As far as what distance/load Holliger uses, it doesn't matter a bit. He's just getting it close. Your position, load, sight picture, etc., will determine what your actual zero is at each yard line and position. Oh, be sure to put a reference mark with nail polish (or something) on the windage knob so you can find your zero again––it's a real pain to stare at the little marks, putting on and take off a click, trying to figure out where the mechanical zero is. You can tell by the hash marks if you're a revolution off, and then your reference mark tells you exactly where you are.
Link Posted: 9/17/2009 4:52:55 AM EST
Originally Posted By Bushmaster225:
Well after about a 5 month wait I received my White Oak upper. With the package was a letter that states the upper was already zeroed. But I have several questions. I have shot thousands of rounds in the infantry so I'm very familiar with the AR sighting system. However, that was with the 55 grain (A1) or 62 grain (A2) bullets and the 8/3 on the dial.

This sight says 0, 5, 10 etc. Where does john zero from? I'm sure its not 25 meters. What grain does John use to zero?

Can someone school me on this HighPower Sighting?

Thank You for your time.



First, forget about the 8/3 dial, the numbers on the elevation wheel, and how you used to zero a rifle.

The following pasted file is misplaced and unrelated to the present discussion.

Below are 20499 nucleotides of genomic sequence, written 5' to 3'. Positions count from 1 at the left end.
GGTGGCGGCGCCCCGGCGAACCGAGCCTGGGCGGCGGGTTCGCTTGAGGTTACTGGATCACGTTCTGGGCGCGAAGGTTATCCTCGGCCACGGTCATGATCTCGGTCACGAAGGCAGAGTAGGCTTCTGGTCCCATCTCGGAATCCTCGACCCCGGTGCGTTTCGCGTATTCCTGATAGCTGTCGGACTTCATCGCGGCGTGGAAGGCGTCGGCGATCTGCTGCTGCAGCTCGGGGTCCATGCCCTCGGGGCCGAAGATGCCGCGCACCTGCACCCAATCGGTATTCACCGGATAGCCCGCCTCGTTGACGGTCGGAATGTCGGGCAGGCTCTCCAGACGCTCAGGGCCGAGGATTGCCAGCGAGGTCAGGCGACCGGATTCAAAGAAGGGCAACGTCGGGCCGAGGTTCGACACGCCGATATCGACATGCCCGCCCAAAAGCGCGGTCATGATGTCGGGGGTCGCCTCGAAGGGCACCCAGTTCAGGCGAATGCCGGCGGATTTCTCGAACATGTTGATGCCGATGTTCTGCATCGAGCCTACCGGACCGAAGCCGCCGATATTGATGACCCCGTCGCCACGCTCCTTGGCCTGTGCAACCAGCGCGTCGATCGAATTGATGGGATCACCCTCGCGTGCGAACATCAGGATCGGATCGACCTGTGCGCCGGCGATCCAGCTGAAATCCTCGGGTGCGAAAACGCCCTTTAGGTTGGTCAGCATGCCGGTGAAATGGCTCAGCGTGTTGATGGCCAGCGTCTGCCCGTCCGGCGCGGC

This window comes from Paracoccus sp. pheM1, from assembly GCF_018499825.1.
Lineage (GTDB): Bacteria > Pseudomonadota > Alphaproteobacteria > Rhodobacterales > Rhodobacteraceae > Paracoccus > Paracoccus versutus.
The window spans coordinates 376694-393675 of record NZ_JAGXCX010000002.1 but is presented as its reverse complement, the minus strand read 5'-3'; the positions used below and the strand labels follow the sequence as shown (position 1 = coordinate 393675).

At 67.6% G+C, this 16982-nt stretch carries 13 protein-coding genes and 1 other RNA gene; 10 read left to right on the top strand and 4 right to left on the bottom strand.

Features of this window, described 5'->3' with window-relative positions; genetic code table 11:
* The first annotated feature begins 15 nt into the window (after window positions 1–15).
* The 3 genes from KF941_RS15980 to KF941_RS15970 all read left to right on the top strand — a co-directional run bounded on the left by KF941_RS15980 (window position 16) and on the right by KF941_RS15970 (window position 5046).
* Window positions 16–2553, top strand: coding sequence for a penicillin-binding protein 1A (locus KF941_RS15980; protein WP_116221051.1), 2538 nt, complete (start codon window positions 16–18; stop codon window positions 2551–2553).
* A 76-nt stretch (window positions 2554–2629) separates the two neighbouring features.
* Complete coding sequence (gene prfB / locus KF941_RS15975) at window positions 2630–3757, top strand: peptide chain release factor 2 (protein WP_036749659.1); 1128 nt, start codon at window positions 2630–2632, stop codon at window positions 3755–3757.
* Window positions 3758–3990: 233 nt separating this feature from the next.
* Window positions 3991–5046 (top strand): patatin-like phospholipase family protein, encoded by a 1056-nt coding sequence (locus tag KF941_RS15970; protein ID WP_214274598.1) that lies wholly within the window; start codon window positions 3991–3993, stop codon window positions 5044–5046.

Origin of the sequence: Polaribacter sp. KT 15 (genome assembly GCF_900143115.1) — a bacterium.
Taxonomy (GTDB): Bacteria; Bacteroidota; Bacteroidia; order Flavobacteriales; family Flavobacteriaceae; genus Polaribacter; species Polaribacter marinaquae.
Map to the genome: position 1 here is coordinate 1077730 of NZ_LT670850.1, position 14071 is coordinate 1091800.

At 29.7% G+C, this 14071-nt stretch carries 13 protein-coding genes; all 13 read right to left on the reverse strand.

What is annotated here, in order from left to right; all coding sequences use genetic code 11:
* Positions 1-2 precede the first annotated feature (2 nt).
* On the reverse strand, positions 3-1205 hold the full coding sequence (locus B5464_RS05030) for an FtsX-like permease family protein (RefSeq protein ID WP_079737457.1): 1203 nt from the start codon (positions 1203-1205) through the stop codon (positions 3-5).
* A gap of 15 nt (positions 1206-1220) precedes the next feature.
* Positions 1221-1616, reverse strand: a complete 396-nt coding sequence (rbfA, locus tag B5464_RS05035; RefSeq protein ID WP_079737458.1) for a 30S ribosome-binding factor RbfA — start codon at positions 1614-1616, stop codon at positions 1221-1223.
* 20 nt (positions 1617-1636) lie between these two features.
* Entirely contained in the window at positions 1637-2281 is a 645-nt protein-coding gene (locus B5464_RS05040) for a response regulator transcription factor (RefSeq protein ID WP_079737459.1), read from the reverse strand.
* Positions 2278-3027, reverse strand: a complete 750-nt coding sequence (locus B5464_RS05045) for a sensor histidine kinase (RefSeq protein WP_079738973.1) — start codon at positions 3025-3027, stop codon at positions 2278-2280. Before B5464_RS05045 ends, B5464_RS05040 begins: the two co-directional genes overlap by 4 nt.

For Highpower you will have a zero for each yard line of the course (200, 300, 600). That zero will be dependent on your sight picture (six o'clock, center of mass, flat tire, etc). Just use the same sight picture at any given yard line every time you shoot. Then write down what zero (windage and elevation) has to be on the gun to shoot a center shot when the rifle was pointed in the center.

I would recommend basing your elevation zero from the bottom most click. Then each yard line zero will be a certain number of clicks from the bottom for elevation. For windage, either use the location of your windage knob now or set it so the line on the rear sight leaf lines up with the longest line on the rear sight base. That will be your windage mechanical zero.

Since White Oak did the hard work for you just count how many clicks your elevation is now from the bottom. This will be a good starting point for your 200 yard zero.

Your zero will shift over time so write it down in a data book to make sure you have the correct zero when you shoot.